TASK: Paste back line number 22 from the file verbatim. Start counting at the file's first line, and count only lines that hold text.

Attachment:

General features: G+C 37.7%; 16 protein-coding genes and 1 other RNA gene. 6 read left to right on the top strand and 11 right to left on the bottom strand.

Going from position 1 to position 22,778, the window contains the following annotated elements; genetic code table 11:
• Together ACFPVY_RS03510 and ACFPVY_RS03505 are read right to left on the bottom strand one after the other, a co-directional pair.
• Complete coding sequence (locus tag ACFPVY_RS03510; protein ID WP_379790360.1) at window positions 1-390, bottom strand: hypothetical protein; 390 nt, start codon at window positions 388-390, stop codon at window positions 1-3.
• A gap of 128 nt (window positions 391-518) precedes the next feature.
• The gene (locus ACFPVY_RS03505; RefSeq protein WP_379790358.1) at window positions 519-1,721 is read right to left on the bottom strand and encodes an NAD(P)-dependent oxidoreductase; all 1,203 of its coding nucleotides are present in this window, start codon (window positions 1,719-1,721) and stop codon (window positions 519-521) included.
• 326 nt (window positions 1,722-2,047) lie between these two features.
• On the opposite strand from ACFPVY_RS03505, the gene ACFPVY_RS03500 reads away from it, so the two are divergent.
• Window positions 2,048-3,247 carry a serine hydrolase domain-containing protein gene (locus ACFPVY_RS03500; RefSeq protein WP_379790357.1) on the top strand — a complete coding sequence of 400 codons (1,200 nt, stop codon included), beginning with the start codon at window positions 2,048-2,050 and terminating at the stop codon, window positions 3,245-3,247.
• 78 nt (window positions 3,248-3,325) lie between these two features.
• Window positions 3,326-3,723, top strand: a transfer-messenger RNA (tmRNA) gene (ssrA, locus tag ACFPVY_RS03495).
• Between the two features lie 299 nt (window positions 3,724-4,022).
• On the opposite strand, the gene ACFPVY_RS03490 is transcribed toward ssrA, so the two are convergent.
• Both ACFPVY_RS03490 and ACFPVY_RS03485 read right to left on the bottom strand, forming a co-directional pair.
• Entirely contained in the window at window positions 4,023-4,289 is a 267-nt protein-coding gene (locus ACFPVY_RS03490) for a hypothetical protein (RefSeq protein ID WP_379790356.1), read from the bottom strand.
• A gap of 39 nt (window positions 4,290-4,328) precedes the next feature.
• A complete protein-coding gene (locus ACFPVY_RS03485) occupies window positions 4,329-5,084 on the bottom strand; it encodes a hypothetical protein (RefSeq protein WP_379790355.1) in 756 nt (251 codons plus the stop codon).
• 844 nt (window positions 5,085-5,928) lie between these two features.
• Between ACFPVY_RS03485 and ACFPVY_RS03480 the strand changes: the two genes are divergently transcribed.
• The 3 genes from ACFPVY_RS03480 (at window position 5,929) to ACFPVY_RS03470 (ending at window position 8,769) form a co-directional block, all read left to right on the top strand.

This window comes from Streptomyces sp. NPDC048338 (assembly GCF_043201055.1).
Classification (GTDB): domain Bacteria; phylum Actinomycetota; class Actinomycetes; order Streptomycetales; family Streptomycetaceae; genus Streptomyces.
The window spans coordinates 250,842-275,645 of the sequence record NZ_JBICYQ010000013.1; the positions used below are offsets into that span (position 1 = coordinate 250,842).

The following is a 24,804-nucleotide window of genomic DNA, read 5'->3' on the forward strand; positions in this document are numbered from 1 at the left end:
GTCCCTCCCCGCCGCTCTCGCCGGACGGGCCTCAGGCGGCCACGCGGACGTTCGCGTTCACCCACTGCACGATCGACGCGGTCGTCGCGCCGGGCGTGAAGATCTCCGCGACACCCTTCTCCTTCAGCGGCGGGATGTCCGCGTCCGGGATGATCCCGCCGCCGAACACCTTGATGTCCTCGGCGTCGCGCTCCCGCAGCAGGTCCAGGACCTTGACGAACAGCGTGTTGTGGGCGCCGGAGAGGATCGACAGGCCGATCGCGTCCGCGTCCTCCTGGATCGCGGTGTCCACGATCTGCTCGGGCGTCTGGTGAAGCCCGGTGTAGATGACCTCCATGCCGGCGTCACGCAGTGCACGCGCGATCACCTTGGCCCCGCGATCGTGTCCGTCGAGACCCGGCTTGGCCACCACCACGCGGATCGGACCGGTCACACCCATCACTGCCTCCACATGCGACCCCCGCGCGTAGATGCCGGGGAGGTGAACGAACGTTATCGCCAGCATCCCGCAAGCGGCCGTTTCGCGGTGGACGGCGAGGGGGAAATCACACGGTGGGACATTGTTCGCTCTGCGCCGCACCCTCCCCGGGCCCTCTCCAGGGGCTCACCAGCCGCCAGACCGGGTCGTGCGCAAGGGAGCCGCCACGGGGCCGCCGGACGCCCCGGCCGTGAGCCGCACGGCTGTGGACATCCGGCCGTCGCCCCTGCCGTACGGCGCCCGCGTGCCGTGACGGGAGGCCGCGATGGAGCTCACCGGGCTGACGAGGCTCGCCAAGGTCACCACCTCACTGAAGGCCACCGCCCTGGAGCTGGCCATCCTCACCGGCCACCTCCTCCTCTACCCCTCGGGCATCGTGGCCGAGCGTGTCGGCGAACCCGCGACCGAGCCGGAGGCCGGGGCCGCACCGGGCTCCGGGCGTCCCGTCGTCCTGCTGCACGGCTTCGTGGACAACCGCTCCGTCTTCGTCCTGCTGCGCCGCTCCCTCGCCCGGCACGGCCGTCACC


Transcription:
Classification (GTDB): domain Bacteria; phylum Actinomycetota; class Actinomycetes; order Streptomycetales; family Streptomycetaceae; genus Streptomyces.